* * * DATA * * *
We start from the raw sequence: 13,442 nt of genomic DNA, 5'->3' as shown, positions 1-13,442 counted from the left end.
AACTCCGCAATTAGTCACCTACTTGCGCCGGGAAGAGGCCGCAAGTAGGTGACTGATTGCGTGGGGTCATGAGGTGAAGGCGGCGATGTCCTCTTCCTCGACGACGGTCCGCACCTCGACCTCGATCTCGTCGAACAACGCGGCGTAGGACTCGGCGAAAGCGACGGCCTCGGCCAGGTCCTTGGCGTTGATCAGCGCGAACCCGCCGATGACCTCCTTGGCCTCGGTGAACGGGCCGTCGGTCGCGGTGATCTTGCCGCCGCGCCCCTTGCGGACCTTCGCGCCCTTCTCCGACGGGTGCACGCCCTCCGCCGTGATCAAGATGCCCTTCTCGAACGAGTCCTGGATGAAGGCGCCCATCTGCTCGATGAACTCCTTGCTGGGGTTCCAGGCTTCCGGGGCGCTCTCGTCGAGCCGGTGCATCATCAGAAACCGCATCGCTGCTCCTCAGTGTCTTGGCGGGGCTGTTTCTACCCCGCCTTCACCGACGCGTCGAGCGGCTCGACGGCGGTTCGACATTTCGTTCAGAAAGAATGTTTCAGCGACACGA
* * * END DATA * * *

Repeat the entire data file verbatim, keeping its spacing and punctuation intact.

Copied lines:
We start from the raw sequence: 13,442 nt of genomic DNA, 5'->3' as shown, positions 1-13,442 counted from the left end.
AACTCCGCAATTAGTCACCTACTTGCGCCGGGAAGAGGCCGCAAGTAGGTGACTGATTGCGTGGGGTCATGAGGTGAAGGCGGCGATGTCCTCTTCCTCGACGACGGTCCGCACCTCGACCTCGATCTCGTCGAACAACGCGGCGTAGGACTCGGCGAAAGCGACGGCCTCGGCCAGGTCCTTGGCGTTGATCAGCGCGAACCCGCCGATGACCTCCTTGGCCTCGGTGAACGGGCCGTCGGTCGCGGTGATCTTGCCGCCGCGCCCCTTGCGGACCTTCGCGCCCTTCTCCGACGGGTGCACGCCCTCCGCCGTGATCAAGATGCCCTTCTCGAACGAGTCCTGGATGAAGGCGCCCATCTGCTCGATGAACTCCTTGCTGGGGTTCCAGGCTTCCGGGGCGCTCTCGTCGAGCCGGTGCATCATCAGAAACCGCATCGCTGCTCCTCAGTGTCTTGGCGGGGCTGTTTCTACCCCGCCTTCACCGACGCGTCGAGCGGCTCGACGGCGGTTCGACATTTCGTTCAGAAAGAATGTTTCAGCGACACGA